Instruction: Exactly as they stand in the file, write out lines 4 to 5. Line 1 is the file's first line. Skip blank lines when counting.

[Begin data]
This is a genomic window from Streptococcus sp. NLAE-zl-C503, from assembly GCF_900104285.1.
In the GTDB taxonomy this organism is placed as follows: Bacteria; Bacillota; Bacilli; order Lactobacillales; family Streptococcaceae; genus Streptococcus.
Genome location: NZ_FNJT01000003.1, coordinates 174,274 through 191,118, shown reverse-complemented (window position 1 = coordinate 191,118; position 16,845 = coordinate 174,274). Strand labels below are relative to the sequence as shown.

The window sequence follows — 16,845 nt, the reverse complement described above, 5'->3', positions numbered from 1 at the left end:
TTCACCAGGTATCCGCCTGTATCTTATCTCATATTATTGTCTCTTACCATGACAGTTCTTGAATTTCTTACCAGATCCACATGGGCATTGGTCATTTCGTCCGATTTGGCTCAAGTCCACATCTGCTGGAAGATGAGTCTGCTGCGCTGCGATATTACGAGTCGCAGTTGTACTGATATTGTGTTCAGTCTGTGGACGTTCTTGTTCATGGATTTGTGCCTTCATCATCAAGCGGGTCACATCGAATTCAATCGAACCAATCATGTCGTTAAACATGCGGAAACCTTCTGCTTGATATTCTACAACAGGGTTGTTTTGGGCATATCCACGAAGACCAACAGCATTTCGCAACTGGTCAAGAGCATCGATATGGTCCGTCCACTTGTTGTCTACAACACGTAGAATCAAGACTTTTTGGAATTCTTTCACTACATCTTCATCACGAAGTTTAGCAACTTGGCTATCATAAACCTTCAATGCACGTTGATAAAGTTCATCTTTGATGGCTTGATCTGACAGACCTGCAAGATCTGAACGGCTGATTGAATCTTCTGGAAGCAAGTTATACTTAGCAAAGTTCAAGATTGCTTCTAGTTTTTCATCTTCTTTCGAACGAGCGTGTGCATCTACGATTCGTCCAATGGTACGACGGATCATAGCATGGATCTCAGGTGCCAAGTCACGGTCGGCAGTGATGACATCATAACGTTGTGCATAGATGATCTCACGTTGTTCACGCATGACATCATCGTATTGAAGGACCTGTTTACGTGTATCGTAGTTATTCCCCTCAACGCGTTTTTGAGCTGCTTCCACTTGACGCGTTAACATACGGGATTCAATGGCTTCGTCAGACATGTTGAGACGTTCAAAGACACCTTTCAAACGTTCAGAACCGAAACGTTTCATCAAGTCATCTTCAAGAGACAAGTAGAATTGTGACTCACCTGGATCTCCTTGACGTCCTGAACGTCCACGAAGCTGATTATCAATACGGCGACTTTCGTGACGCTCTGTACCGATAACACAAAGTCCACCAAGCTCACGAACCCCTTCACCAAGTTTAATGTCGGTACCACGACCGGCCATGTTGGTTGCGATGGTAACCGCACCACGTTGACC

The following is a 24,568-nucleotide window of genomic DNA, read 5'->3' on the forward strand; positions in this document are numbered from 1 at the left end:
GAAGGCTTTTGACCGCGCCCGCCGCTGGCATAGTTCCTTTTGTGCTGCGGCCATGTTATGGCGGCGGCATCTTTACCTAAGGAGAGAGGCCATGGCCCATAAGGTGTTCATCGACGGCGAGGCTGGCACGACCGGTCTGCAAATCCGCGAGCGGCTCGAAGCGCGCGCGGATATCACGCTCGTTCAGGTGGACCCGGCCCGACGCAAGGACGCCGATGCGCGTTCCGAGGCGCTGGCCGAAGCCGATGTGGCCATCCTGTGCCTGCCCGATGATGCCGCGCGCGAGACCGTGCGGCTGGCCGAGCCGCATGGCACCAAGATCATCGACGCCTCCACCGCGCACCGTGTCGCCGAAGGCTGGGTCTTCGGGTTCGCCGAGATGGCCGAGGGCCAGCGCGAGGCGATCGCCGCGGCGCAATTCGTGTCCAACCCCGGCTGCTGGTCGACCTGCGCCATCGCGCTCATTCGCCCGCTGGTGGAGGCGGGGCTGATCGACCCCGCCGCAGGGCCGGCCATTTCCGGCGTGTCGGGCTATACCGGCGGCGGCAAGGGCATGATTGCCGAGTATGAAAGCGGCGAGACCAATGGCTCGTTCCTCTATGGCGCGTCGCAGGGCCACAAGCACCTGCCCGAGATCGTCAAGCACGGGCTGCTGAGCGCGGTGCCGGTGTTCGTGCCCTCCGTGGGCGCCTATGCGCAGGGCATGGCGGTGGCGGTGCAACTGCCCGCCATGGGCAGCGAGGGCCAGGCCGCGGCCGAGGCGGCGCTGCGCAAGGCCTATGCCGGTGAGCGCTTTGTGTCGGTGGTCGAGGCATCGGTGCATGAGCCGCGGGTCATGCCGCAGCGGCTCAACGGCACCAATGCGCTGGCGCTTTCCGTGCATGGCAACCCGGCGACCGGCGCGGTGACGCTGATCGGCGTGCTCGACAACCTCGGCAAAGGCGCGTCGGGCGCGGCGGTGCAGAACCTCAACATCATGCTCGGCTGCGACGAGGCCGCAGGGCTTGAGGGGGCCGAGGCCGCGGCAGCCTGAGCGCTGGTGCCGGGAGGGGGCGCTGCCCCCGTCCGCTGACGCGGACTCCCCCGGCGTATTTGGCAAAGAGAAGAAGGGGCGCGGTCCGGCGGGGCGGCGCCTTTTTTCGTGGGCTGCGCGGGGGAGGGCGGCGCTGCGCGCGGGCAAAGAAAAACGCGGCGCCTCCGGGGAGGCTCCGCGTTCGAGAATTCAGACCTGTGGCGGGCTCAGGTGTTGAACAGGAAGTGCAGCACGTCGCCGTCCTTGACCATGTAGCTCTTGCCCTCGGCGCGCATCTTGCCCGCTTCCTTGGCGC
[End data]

The window sequence follows — 16,845 nt, the reverse complement described above, 5'->3', positions numbered from 1 at the left end:
TTCACCAGGTATCCGCCTGTATCTTATCTCATATTATTGTCTCTTACCATGACAGTTCTTGAATTTCTTACCAGATCCACATGGGCATTGGTCATTTCGTCCGATTTGGCTCAAGTCCACATCTGCTGGAAGATGAGTCTGCTGCGCTGCGATATTACGAGTCGCAGTTGTACTGATATTGTGTTCAGTCTGTGGACGTTCTTGTTCATGGATTTGTGCCTTCATCATCAAGCGGGTCACATCGAATTCAATCGAACCAATCATGTCGTTAAACATGCGGAAACCTTCTGCTTGATATTCTACAACAGGGTTGTTTTGGGCATATCCACGAAGACCAACAGCATTTCGCAACTGGTCAAGAGCATCGATATGGTCCGTCCACTTGTTGTCTACAACACGTAGAATCAAGACTTTTTGGAATTCTTTCACTACATCTTCATCACGAAGTTTAGCAACTTGGCTATCATAAACCTTCAATGCACGTTGATAAAGTTCATCTTTGATGGCTTGATCTGACAGACCTGCAAGATCTGAACGGCTGATTGAATCTTCTGGAAGCAAGTTATACTTAGCAAAGTTCAAGATTGCTTCTAGTTTTTCATCTTCTTTCGAACGAGCGTGTGCATCTACGATTCGTCCAATGGTACGACGGATCATAGCATGGATCTCAGGTGCCAAGTCACGGTCGGCAGTGATGACATCATAACGTTGTGCATAGATGATCTCACGTTGTTCACGCATGACATCATCGTATTGAAGGACCTGTTTACGTGTATCGTAGTTATTCCCCTCAACGCGTTTTTGAGCTGCTTCCACTTGACGCGTTAACATACGGGATTCAATGGCTTCGTCAGACATGTTGAGACGTTCAAAGACACCTTTCAAACGTTCAGAACCGAAACGTTTCATCAAGTCATCTTCAAGAGACAAGTAGAATTGTGACTCACCTGGATCTCCTTGACGTCCTGAACGTCCACGAAGCTGATTATCAATACGGCGACTTTCGTGACGCTCTGTACCGATAACACAAAGTCCACCAAGCTCACGAACCCCTTCACCAAGTTTAATGTCGGTACCACGACCGGCCATGTTGGTTGCGATGGTAACCGCACCACGTTGACC